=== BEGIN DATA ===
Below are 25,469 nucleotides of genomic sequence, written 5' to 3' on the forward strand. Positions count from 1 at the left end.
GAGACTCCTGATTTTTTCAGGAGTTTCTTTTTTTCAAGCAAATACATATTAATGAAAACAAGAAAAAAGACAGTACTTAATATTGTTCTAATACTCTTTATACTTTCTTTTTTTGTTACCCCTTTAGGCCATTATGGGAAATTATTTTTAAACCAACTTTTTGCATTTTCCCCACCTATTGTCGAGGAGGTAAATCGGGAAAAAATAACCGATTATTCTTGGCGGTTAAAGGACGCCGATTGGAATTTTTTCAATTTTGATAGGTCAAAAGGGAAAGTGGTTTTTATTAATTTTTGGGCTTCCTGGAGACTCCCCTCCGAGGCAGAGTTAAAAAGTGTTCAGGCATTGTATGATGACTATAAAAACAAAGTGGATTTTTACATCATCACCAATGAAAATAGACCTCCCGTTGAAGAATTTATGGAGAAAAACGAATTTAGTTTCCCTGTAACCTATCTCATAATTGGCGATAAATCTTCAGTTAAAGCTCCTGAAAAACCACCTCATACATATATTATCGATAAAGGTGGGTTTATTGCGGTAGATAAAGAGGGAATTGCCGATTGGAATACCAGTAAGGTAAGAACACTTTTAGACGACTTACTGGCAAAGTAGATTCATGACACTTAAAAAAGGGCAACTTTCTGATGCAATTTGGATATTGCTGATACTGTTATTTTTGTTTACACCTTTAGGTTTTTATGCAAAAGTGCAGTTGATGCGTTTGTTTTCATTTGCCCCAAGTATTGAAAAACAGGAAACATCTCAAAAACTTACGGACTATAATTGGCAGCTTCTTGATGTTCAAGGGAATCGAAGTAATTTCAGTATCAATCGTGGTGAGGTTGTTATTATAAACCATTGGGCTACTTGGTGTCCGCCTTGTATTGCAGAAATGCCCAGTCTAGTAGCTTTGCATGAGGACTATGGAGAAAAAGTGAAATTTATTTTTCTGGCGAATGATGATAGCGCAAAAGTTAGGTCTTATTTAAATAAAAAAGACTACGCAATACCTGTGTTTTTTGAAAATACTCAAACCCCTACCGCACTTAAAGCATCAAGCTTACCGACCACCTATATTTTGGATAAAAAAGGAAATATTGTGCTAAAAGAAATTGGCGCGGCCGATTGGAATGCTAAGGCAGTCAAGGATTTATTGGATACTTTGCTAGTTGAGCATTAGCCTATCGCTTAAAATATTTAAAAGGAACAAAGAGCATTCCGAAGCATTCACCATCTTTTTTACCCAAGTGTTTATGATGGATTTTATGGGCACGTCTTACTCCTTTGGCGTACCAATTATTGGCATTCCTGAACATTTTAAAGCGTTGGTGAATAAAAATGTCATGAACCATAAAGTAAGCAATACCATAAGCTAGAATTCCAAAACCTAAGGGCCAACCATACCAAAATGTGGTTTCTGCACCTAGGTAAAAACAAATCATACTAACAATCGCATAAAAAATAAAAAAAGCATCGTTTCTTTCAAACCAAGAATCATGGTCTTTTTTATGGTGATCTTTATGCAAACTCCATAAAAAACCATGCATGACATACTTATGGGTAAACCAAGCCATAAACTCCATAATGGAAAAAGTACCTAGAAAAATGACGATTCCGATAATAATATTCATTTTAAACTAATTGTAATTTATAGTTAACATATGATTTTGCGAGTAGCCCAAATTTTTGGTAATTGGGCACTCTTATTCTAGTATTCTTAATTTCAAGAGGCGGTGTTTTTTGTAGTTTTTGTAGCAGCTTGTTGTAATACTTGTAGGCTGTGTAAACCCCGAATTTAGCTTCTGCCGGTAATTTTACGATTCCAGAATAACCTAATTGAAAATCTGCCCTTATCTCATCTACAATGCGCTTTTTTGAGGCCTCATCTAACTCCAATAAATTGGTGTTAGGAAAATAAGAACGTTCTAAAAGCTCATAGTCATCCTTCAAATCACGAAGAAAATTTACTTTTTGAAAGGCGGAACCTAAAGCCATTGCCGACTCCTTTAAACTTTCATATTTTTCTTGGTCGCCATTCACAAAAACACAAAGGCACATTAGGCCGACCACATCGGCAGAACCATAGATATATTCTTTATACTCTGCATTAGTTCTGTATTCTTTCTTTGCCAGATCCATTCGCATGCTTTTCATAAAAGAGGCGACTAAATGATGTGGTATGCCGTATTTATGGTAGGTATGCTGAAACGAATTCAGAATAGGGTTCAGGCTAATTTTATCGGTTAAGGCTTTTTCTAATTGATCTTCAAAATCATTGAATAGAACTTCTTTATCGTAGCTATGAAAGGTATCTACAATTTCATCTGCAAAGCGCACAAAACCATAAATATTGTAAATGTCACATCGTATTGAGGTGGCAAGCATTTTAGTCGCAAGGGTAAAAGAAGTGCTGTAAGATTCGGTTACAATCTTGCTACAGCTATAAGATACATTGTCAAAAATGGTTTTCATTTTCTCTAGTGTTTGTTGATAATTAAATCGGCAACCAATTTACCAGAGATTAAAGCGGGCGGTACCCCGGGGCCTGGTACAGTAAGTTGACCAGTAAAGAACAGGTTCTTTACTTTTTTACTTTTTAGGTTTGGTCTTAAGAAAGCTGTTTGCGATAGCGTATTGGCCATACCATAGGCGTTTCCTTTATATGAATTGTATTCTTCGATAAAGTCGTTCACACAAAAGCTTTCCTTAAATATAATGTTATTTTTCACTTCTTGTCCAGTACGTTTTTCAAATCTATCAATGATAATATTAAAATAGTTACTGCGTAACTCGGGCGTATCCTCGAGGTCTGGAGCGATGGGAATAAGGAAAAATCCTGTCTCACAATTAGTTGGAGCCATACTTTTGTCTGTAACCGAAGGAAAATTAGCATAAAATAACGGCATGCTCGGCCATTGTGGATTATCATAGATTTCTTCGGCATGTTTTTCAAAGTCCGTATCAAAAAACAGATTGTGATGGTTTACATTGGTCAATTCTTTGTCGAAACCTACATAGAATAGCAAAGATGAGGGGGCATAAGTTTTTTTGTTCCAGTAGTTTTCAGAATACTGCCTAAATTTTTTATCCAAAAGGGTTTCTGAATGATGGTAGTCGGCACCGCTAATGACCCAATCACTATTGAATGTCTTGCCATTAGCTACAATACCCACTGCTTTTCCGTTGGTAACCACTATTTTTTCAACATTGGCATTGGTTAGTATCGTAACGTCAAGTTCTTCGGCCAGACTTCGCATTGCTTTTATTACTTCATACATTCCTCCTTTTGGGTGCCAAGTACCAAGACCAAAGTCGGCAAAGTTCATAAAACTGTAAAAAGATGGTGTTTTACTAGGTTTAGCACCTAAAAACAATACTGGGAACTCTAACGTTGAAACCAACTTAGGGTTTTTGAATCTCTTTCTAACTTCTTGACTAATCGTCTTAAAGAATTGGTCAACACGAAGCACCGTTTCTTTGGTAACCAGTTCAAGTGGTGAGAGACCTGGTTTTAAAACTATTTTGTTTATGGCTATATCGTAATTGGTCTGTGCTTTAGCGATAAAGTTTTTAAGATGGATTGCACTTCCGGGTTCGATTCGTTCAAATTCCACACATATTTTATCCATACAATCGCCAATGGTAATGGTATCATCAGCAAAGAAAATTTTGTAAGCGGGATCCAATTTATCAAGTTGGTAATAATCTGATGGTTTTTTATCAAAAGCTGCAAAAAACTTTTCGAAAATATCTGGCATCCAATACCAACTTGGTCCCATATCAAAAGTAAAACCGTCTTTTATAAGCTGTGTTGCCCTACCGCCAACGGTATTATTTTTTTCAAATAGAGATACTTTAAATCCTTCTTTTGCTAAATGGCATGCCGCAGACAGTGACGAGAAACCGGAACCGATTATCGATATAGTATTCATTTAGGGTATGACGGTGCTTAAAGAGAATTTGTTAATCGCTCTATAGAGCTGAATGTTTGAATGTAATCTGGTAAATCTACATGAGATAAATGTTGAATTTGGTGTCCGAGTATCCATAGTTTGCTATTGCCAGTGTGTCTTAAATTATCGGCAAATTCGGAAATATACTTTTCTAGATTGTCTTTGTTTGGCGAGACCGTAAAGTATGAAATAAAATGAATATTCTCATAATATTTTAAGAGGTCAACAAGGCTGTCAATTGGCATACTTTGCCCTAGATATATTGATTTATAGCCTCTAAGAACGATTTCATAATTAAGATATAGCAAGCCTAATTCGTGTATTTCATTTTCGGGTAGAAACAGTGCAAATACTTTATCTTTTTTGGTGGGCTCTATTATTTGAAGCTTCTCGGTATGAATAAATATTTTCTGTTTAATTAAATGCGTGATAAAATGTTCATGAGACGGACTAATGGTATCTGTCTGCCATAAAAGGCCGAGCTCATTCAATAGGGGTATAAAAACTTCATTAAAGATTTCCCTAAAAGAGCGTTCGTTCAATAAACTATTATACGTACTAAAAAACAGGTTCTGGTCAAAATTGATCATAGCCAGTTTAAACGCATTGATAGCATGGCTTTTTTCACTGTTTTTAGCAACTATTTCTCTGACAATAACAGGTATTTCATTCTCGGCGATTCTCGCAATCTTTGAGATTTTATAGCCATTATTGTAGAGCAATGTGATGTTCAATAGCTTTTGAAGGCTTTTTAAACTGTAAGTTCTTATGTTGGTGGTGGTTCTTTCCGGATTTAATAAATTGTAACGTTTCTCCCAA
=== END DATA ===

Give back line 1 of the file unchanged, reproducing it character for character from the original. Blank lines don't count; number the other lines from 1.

Below are 25,469 nucleotides of genomic sequence, written 5' to 3' on the forward strand. Positions count from 1 at the left end.